US economy grew at a slightly slower pace than previously estimated in the third quarter, but weak inventory accumulation amid sturdy consumer spending strengthened views output would pick up in the current quarter.
Gross domestic product grew at a two per cent annual rate in the third quarter, the Commerce Department has said in its second estimate, down from the previously estimated 2.5 per cent.
While the revision was below economists' expectations for a 2.5 percent growth pace, the composition of the GDP report, especially still-firm consumer spending and the first drop in businesses inventories since the fourth quarter of 2009 set the platform for a stronger economic performance this quarter.
Data so far suggest the fourth-quarter growth pace could exceed 3 percent, which would be the fastest in 18 months.
Despite the downward revision, last quarter's growth is still a step-up from the April-June period's 1.3 per cent pace. Part of the pick-up in output during the last quarter reflects a reversal of factors that held back growth earlier in the year.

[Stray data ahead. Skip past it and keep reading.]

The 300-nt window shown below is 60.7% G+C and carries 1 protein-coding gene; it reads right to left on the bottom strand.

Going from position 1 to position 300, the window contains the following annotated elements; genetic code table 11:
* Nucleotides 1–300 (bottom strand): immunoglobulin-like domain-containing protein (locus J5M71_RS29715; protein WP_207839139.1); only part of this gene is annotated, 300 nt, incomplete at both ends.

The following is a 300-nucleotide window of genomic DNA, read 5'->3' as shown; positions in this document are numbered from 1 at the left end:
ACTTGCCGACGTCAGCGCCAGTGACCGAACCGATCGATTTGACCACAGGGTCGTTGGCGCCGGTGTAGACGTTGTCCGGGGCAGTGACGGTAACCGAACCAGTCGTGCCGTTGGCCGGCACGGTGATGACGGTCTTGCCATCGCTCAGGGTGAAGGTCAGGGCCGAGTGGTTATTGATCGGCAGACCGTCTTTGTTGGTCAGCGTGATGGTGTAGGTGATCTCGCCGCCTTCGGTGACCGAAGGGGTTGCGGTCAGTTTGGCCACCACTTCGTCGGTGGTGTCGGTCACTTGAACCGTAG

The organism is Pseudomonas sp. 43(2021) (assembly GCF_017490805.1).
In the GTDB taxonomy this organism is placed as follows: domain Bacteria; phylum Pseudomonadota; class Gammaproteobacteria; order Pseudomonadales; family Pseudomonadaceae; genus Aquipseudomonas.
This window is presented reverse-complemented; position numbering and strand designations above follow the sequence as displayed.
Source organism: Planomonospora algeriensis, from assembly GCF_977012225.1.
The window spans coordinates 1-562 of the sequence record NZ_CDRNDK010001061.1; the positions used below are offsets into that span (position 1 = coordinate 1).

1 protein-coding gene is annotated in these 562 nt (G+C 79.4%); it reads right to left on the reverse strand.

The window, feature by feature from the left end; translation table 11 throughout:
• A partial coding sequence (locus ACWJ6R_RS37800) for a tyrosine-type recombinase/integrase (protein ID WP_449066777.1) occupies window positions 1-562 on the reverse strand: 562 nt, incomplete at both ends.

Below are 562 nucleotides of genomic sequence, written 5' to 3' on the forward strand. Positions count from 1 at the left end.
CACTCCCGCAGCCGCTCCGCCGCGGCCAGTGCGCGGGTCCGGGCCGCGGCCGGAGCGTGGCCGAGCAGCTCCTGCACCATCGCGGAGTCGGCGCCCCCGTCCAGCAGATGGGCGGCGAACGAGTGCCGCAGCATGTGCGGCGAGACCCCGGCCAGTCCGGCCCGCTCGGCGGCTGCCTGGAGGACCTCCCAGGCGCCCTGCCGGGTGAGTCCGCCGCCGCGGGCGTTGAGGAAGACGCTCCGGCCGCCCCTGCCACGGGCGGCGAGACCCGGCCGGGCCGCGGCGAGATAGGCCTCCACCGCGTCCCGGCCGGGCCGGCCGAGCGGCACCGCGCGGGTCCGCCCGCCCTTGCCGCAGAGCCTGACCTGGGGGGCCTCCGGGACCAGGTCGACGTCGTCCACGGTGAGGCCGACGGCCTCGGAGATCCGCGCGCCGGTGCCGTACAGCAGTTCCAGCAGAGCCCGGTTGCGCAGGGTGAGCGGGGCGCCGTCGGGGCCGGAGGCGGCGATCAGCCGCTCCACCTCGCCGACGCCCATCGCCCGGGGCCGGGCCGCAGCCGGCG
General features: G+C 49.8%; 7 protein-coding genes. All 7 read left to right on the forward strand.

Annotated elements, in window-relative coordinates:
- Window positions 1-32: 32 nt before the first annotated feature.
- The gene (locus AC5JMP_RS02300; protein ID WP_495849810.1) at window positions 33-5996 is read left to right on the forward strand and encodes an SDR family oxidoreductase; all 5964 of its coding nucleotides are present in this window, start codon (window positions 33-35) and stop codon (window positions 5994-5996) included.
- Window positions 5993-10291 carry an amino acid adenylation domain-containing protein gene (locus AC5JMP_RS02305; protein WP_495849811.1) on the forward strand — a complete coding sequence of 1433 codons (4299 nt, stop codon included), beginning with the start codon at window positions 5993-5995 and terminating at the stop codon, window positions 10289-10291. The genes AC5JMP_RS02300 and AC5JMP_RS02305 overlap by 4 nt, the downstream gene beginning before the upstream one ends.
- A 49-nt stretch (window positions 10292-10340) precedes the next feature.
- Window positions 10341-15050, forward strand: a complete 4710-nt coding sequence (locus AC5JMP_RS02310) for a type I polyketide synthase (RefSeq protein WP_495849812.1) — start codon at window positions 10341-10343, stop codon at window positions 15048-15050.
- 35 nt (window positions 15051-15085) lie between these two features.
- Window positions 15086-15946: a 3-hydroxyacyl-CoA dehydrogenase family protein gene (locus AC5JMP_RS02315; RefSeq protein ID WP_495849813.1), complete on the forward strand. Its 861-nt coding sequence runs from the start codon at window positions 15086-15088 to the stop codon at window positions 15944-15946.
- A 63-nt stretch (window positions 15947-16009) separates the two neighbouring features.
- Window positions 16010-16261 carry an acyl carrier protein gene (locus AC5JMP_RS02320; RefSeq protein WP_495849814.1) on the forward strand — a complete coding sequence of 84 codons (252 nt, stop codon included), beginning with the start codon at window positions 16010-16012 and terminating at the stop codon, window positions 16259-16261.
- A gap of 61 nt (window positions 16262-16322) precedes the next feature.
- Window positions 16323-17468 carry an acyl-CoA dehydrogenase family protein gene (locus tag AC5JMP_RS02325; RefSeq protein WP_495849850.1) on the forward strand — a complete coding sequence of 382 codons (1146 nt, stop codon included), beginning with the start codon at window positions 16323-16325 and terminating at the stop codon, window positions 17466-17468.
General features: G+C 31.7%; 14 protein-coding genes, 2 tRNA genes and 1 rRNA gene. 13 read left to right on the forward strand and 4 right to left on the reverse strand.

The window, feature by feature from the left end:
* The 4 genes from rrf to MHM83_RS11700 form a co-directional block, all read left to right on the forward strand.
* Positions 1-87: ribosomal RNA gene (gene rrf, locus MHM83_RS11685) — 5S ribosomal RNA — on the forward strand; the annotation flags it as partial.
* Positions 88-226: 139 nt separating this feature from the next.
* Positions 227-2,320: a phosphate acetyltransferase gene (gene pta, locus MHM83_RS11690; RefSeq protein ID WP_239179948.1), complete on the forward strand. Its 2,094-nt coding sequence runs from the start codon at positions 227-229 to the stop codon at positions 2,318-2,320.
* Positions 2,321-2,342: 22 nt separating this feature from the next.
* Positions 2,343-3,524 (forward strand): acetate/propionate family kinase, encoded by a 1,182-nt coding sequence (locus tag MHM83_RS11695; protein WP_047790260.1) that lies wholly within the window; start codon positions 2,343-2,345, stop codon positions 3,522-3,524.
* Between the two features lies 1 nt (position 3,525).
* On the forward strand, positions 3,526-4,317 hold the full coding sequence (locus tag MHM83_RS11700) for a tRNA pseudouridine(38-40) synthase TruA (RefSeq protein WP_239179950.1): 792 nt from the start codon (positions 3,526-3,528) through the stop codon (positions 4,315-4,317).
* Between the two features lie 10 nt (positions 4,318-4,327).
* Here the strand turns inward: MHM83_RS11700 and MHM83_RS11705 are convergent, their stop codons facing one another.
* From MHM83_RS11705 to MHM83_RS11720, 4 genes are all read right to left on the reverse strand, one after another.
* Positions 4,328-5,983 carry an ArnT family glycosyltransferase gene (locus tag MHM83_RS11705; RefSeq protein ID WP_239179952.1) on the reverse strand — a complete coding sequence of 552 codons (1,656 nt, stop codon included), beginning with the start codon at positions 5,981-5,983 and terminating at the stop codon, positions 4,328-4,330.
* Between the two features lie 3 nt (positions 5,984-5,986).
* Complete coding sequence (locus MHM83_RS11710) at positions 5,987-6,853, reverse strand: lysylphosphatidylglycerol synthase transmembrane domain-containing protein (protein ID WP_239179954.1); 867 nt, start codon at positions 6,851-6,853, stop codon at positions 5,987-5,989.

A jump in fuel prices had weighed on consumer spending earlier in the year, and supply disruptions from Japan's big earthquake and tsunami in March had curbed auto production.
The government revised third-quarter output to account for an $8.5bn drop in business inventories, which lopped off 1.55 percentage points from GDP growth. Inventories had previously been estimated to have increased $5.4bn.
The drag from inventories was offset by strong export growth. Excluding inventories, the economy grew at an unrevised brisk 3.6 per cent pace after expanding 1.6 per cent in the second quarter.
Consumer spending was revised slightly down to a 2.3 per cent growth pace from 2.4 per cent because of adjustments to motor vehicle fuels and lubricants.
It was still the quickest pace since the fourth quarter of 2010.
However, weak income growth could crimp spending. The report showed real disposable income fell 2.1 per cent in the third quarter after declining 0.5 per cent in the prior three months.
There were also small revisions to business investment, which rose at a 14.8 per cent rate instead of 16.3 per cent as estimates for investment in nonresidential structures and outlays on equipment and software were lowered.